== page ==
Recent news has been abuzz with talks of a carbon tax for the US, such as the Washington Post article, Oil's Swoon Creates the Opening for a Carbon Tax. Largely, this has been a reaction to falling oil prices - raising the question: should we be expected to pay a slightly higher cost for purchasing goods from some of the world's worst polluting companies? Instead of answering this question by consulting the top economists, as major news networks have done, I suggest that we view this through a moral/religious lens.
Let's first address the issue of taxes. According to the Book of Matthew 17:24-27, tax collectors approached Peter and asked, "Doesn't your teacher [Jesus] pay the temple tax?"
"Yes, he does," Peter replied. If paying taxes was good enough for Jesus, it's good enough for me.
If you're looking for further proof, read Romans 13:5-7, in which Paul states clearly our obligation to pay taxes for fear of 'punishment but also because of conscience.'
For conscience! That's it! To hush the turmoil of guilt that resides in our souls when we neglect the 'least of these.' It is our moral obligation to act in a way that promotes prosperity among our fellow humans. A failure to do so is nothing less than a sin.
Do not merely look out for your own personal interests, but also for the interests of others -- Philippians 2:4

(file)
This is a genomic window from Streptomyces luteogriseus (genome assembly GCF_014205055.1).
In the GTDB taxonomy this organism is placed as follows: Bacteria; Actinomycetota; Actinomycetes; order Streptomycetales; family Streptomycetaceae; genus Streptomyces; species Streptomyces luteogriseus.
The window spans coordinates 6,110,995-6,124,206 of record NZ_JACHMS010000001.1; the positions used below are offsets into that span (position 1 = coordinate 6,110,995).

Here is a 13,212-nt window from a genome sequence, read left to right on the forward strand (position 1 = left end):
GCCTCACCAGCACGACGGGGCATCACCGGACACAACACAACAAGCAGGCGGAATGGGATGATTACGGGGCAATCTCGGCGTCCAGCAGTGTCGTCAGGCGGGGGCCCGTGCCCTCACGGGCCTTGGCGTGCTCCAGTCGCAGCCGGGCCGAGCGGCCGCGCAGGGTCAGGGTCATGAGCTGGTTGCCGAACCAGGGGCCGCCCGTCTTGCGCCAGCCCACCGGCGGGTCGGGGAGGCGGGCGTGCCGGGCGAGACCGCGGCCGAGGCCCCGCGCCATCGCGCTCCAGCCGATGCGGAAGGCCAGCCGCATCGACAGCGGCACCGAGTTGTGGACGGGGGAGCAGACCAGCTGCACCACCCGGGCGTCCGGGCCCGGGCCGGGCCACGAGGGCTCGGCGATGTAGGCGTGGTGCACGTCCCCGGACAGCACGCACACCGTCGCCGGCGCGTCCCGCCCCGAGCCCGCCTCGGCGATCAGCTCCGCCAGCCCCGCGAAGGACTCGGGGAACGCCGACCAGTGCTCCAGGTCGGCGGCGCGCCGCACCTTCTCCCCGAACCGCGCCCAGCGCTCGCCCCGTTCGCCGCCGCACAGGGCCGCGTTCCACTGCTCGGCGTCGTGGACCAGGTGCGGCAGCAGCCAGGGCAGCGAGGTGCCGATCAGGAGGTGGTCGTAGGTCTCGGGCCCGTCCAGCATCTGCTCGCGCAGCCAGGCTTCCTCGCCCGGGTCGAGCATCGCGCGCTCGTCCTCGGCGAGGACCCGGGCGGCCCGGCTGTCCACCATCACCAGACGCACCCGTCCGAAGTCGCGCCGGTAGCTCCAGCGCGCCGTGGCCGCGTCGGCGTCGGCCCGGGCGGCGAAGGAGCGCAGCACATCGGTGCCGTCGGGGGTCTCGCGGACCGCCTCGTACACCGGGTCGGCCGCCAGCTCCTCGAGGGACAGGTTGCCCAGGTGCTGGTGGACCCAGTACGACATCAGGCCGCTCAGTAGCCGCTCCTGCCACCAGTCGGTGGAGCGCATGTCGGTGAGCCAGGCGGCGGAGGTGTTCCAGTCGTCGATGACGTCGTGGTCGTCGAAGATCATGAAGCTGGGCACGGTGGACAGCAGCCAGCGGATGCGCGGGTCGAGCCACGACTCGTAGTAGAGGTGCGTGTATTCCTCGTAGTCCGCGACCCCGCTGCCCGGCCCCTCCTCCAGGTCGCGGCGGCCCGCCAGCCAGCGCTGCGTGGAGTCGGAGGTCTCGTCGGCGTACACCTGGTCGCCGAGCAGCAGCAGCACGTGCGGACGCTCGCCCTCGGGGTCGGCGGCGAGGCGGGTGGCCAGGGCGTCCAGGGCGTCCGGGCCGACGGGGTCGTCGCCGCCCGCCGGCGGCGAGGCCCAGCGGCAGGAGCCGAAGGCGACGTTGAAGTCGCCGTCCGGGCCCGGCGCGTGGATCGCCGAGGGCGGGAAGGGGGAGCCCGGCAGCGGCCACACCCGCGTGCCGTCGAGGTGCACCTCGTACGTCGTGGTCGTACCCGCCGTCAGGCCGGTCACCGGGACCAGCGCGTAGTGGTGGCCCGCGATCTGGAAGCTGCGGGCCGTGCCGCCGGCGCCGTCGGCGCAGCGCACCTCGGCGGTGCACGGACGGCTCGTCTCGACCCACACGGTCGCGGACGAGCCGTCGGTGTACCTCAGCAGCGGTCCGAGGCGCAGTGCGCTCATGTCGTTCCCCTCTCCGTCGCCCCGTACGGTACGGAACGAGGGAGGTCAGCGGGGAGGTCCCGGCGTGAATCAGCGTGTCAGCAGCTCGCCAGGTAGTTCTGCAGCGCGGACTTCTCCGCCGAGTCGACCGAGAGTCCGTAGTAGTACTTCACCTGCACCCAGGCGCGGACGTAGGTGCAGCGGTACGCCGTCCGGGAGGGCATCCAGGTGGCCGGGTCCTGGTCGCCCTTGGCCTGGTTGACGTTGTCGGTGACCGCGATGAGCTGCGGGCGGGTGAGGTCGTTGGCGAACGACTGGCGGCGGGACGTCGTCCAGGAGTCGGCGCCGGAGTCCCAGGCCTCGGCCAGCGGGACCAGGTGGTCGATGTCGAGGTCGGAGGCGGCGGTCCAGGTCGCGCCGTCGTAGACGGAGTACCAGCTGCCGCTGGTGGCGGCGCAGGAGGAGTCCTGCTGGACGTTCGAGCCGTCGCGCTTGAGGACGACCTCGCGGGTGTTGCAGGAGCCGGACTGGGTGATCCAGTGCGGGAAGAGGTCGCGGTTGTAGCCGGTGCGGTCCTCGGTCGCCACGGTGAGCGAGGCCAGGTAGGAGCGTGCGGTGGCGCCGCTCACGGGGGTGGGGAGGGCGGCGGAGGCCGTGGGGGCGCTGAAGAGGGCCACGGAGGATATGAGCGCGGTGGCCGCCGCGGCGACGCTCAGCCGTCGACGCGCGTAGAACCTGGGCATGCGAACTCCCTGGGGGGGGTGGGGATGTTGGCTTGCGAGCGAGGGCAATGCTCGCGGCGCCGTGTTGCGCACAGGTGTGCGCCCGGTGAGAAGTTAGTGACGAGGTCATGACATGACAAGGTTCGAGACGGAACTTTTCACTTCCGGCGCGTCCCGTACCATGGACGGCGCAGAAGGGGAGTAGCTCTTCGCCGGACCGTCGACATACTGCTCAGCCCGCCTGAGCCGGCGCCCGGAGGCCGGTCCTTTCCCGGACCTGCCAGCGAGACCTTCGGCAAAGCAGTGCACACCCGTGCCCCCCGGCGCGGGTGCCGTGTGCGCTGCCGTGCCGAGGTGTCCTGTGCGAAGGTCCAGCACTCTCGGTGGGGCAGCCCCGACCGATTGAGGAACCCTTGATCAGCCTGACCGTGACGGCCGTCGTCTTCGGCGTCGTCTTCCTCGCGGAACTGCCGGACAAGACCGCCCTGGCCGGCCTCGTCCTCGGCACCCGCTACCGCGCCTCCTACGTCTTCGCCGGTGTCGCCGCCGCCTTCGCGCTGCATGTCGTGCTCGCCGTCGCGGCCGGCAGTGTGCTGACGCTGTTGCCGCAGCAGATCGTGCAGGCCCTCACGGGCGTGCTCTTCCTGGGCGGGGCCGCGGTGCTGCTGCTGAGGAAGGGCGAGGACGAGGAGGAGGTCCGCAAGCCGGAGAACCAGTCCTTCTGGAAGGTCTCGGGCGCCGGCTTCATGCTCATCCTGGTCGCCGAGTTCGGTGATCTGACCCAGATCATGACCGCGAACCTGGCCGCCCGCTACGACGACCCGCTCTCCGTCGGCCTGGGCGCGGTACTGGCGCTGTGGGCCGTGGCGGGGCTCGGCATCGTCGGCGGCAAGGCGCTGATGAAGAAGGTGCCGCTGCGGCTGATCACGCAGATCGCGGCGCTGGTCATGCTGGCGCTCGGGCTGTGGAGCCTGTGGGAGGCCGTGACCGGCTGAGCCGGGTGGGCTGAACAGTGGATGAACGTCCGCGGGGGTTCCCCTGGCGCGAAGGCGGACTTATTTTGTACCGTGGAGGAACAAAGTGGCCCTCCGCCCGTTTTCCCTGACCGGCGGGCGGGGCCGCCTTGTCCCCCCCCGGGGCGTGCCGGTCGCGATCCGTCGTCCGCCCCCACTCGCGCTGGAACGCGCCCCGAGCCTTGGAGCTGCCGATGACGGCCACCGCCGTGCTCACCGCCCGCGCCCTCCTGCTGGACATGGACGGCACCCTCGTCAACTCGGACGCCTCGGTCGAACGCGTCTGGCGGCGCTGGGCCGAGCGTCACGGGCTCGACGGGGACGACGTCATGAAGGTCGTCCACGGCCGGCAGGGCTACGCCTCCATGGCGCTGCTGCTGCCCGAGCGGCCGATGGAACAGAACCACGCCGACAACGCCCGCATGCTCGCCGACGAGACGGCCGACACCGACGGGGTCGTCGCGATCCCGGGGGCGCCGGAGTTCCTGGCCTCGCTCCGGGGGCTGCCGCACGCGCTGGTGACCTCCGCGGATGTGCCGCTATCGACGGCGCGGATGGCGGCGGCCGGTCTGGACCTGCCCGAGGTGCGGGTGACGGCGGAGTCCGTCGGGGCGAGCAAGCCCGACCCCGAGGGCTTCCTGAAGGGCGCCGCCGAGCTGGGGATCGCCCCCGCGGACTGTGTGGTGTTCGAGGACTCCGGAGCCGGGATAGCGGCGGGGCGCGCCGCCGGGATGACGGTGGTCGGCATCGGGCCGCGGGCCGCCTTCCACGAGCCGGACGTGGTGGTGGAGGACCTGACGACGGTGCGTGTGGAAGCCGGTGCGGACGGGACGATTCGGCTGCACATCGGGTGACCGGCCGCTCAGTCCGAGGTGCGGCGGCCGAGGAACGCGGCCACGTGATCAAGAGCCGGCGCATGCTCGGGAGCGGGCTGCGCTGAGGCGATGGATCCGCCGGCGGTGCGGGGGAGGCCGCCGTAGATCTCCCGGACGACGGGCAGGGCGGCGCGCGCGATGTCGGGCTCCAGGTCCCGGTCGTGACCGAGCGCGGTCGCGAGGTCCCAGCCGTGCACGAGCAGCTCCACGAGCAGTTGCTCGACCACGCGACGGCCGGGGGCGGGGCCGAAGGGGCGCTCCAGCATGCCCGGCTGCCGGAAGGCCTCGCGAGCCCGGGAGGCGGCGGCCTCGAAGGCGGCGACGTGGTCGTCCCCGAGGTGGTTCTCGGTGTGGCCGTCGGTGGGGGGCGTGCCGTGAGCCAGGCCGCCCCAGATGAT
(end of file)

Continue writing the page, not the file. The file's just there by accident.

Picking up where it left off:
The case for carbon taxes has long been compelling. With the recent steep fall in oil prices and associated declines in other energy prices, it has become overwhelming. There is room for debate about the size of the tax and about how the proceeds should be deployed. But there should be no doubt that, given the current zero tax rate on carbon, increased taxation would be desirable.
The core of the case for taxation is the recognition that those who use carbon-based fuels or products do not bear all the costs of their actions. Carbon emissions exacerbate global climate change. In many cases, they contribute to local pollution problems that harm human health. Getting fossil fuels out of the ground involves both accident risks and environmental challenges. And even with the substantial recent increases in U.S. oil production, we remain a net importer. Any increase in our consumption raises our dependence on Middle East producers.
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